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Publisher's Summary

Eric Clapton is far more than a rock star. Like Dylan and McCartney, he is an icon and a living legend. He has sold tens of millions of records, played sell-out concerts all over the world, and been central to the significant musical developments of his era. His guitar playing has seen him hailed as "God". Tracks such as "Layla", "Sunshine of Your Love", "Wonderful Tonight", and "Tears in Heaven" have become anthems for generations of music fans. Now, for the first time, Eric tells the story of his personal and professional journeys in this pungent, witty, and painfully honest autobiography. Eric was born illegitimate in 1945 and raised by his grandparents. He never knew his father, and until the age of nine believed his absentee mother to be his sister. In his teens his solace was the guitar, and he soon became a cult hero in the club circuits of Britain. With the foundation of the world's first super-group, Cream, in 1966, he became a world superstar.
But the rock-star lifestyle has had a darker side. In more than 40 years at the forefront of his profession, he has twice survived near fatal addictions to drugs and alcohol, the death of his four-year-old son, the deaths of friends such as Jimi Hendrix and John Lennon, the break-up of marriage, and the disintegration of relationships with a succession of beautiful women.
These are the memoirs of a survivor, someone who has reached the pinnacle of success, who has had it all, but whose demons have never left him. At the age of 62, Eric is now ready to tell his story as it is, hiding nothing, with a directness and searing honesty that will make this book one of the most compelling memoirs of our time.
©2007 E. C. Music Limited (P)2007 Books on Tape
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Critic Reviews

"Both the youthful excesses and the current calm state are narrated with an engaging tone that nudges Clapton's story ahead of other rock 'n' roll memoirs." ( Publishers Weekly)
"Clapton is honest - sometimes, as in the account of his son's death, even searing - and often witty, with a hard-won survivor's humor." ( The New York Times)
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Customer Reviews

Most Helpful
5 out of 5 stars
By Jody R. Nathan on 10-19-07

Very enjoyable

I enjoyed the book. There were points in there where I felt like you do at some movies – you want to tell the person not to open the door because there is a monster or something outside. Its hard to know how “accurate” it is, but there is a clear attempt at honesty, and an attempt to make you understand what Eric was thinking (or not thinking) when he was doing things. There are some surprises – without ruining it for anyone, one of the biggest surprises to me is how much he has always been into fashion. Anyway, its all there: the Yardbirds, Cream, John Mayall, Derek and the Dominoes, his love for Patty, George Harrison’s wife; his addiction to heroin and his even more debilitating alcoholism. He talks about how some of his big hits came about; what makes a guitar “good”; getting wasted and being sober; family, friends and others. It was a good “read.” The narrator, Simon Vance, did a very nice job, as always.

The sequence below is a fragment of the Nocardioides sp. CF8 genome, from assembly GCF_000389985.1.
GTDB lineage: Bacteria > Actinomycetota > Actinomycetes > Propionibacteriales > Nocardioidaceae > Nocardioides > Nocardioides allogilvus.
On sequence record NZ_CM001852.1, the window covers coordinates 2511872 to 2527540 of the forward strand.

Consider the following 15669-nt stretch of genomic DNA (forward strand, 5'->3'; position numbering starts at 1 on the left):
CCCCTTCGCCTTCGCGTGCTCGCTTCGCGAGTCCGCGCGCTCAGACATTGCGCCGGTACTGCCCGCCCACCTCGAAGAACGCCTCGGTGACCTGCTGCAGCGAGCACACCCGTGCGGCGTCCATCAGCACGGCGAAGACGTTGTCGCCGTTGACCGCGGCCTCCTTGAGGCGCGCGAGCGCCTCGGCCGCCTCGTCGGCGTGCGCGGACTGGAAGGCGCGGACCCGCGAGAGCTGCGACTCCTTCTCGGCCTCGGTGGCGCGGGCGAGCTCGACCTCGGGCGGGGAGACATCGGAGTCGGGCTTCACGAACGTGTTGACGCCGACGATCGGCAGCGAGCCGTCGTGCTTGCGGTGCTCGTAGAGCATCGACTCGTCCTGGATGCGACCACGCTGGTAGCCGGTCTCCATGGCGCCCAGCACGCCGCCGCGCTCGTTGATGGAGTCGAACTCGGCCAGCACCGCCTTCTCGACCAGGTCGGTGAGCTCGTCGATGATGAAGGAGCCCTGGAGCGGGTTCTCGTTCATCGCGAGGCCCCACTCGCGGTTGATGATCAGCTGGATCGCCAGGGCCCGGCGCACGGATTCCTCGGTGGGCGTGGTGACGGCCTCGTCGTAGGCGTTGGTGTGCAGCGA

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13 of 13 people found this review helpful

5 out of 5 stars
By Char on 01-24-10


I already read this in print a few years ago but wanted the audio version which is always special. Simon Vance did a great job as I knew he would. Like everything he has narrated.

For those of you who thought this was going to be a piece of total recognition of Erics music, you were wrong to think so. We all know his musical success and recognition. Stars or others do not write autobiographies for that sort of thing. Those that do it correctly and honestly write it for the truth of where things have gone over the years. This is very truthful. It is exceptional and Eric's struggle with drugs and alcohol are at the heart of this. We are darn glad he is still alive because things were not necessarily going to go that direction. With the help of friends and his own will, we still have him playing that incredible guitar today. A good autobiography is kind of "stripping of the soul" and not just the accolades that have been presented to a particular person in his lifetime. The best accolade I can think of is that he finally got his act together and is still with us and doing philanthropic things with "Crossroads" to help others. It doesn't get any better than that. Get into the real story here and the blessings since his recovery and don't look at just the awards...........he would be the first to tell you that the awards are not at the heart of this book.

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7 of 7 people found this review helpful

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